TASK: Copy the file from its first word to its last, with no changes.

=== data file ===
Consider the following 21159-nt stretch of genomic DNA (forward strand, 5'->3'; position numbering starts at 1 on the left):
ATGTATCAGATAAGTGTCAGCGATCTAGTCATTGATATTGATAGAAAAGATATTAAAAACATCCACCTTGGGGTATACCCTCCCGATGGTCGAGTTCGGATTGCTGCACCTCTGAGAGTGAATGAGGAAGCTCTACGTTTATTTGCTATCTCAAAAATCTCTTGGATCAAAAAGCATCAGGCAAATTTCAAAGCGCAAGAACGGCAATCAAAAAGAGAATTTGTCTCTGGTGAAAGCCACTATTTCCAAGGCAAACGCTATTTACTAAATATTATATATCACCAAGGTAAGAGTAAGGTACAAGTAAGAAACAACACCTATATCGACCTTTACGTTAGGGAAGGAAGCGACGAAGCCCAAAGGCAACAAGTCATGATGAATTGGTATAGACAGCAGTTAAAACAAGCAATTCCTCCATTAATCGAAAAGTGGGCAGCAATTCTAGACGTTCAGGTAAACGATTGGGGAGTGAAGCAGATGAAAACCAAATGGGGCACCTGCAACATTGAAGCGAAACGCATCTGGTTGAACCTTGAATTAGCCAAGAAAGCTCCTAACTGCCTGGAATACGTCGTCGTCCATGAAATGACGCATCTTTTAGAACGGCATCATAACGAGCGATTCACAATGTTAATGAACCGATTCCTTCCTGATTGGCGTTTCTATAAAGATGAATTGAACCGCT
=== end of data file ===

Consider the following 21159-nt stretch of genomic DNA (forward strand, 5'->3'; position numbering starts at 1 on the left):
ATGTATCAGATAAGTGTCAGCGATCTAGTCATTGATATTGATAGAAAAGATATTAAAAACATCCACCTTGGGGTATACCCTCCCGATGGTCGAGTTCGGATTGCTGCACCTCTGAGAGTGAATGAGGAAGCTCTACGTTTATTTGCTATCTCAAAAATCTCTTGGATCAAAAAGCATCAGGCAAATTTCAAAGCGCAAGAACGGCAATCAAAAAGAGAATTTGTCTCTGGTGAAAGCCACTATTTCCAAGGCAAACGCTATTTACTAAATATTATATATCACCAAGGTAAGAGTAAGGTACAAGTAAGAAACAACACCTATATCGACCTTTACGTTAGGGAAGGAAGCGACGAAGCCCAAAGGCAACAAGTCATGATGAATTGGTATAGACAGCAGTTAAAACAAGCAATTCCTCCATTAATCGAAAAGTGGGCAGCAATTCTAGACGTTCAGGTAAACGATTGGGGAGTGAAGCAGATGAAAACCAAATGGGGCACCTGCAACATTGAAGCGAAACGCATCTGGTTGAACCTTGAATTAGCCAAGAAAGCTCCTAACTGCCTGGAATACGTCGTCGTCCATGAAATGACGCATCTTTTAGAACGGCATCATAACGAGCGATTCACAATGTTAATGAACCGATTCCTTCCTGATTGGCGTTTCTATAAAGATGAATTGAACCGCT